But the one to get noticed at the national level, for the average speed at which he ran the challenge, was Anmol Chandan, a lawyer. Though he finished 56th overall across all categories, in his age group (19 to 29 years) among men, he stood at No. 4.  Logging 2452.3 kms over the 100 days, he clocked an average of 6 min and 11 sec per km, attracting attention of runners around the country.

Such achievements are invariably a result of collective effort, but members credit Paveela Prashar Bali, whom they fondly call “Captain”, for nurturing the group from a handful of casual runners to a 300-plus strong and one of the country’s top running clubs. In her middle ages, Paveela, who wears many hats - apart from being a passionate runner, she is a philanthropist, environmental activist and adventurer, makes light of their assertion that she helped them on their feet and changed the running culture of the city.

“When you are part of a group, the motivation remains high. Everyone pushes and prods the others to stretch that extra mile, resulting in new challenges being thrown up and new landmarks achieved,” she shares enthusiastically during a conversation with LifeInChandgiarh.com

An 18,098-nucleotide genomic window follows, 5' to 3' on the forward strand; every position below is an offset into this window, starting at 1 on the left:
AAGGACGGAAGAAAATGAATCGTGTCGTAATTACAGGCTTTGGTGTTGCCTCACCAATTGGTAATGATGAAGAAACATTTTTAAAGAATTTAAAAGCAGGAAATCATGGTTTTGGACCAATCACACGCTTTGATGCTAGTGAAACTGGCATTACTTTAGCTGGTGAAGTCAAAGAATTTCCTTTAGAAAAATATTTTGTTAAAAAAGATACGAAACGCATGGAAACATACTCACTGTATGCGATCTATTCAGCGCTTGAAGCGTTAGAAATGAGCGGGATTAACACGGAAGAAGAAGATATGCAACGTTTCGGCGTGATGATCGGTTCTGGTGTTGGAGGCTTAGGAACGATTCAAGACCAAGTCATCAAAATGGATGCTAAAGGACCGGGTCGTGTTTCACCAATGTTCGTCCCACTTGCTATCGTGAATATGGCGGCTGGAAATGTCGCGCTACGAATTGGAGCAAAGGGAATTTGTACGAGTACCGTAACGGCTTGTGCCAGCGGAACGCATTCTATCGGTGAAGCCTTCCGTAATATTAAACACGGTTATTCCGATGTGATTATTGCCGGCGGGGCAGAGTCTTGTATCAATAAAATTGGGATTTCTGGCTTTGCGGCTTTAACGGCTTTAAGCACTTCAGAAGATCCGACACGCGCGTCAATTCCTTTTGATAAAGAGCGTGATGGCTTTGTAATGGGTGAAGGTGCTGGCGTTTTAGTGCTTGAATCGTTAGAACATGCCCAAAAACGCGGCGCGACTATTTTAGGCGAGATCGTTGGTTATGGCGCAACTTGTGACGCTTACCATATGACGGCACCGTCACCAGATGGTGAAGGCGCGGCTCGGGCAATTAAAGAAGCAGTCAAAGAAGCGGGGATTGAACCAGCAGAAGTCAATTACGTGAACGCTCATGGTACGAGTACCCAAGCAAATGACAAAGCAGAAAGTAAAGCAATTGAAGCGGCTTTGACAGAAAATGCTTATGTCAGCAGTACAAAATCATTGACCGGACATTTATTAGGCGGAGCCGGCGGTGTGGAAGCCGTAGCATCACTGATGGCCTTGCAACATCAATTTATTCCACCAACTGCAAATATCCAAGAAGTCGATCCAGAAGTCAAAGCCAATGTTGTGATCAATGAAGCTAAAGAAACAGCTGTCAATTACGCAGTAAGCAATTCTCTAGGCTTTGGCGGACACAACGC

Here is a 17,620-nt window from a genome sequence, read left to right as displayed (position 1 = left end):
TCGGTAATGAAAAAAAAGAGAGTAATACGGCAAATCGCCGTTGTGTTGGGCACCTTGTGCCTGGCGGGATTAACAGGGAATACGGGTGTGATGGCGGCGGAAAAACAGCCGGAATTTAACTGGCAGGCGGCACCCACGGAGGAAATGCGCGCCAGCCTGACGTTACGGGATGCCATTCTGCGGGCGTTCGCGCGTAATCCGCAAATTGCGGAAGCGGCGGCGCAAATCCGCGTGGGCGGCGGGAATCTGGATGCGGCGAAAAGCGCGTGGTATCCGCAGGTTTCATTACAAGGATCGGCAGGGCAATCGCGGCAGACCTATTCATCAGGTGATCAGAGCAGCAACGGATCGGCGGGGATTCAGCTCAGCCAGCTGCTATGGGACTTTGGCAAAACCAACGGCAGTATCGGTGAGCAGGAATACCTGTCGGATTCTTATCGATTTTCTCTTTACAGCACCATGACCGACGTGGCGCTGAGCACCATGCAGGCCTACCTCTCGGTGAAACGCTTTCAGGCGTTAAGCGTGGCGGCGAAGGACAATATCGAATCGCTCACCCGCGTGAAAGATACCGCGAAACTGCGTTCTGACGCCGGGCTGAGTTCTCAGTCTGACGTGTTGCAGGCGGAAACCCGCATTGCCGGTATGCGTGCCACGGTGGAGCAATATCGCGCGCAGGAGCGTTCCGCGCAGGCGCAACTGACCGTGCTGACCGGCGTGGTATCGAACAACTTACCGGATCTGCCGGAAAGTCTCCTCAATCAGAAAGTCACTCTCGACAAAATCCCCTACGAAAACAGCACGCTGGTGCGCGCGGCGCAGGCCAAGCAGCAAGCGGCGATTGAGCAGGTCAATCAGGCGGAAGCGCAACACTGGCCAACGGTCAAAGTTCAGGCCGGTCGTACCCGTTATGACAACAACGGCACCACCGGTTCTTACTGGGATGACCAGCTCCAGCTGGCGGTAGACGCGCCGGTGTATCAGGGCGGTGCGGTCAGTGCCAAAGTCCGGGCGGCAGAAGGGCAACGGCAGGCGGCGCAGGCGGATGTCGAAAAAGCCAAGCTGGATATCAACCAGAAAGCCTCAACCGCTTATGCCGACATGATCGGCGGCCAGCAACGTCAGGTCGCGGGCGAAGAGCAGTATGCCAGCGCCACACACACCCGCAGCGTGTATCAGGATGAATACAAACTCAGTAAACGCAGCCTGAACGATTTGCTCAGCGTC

Describing TRC’s journey through this year’s 100 Days of Running amid the pandemic, she says, “Many restrictions this year made it very difficult for so many of us to compete in the challenge, but nonetheless they did, real champions!

"Captain" Paveela Prashar Bali

“Right through the 100 days there was passion, pain, sweat and grime, running in extreme temperatures to overcome our bodily discomfort to perform to the best of our ability. No one ever thought of giving up, from running 2 kms a day to 100-plus kms a day, we saw it all. Pain and gain were both ours. We ran in the heat, in the rain, and in pain....”

Paveela herself logged 1660 kms during the 100 days challenge, improving her personal best both in terms of timing and distance, and was placed 6th on TRC’s own leader board. On her 46th birthday she ran 46 kms to celebrate.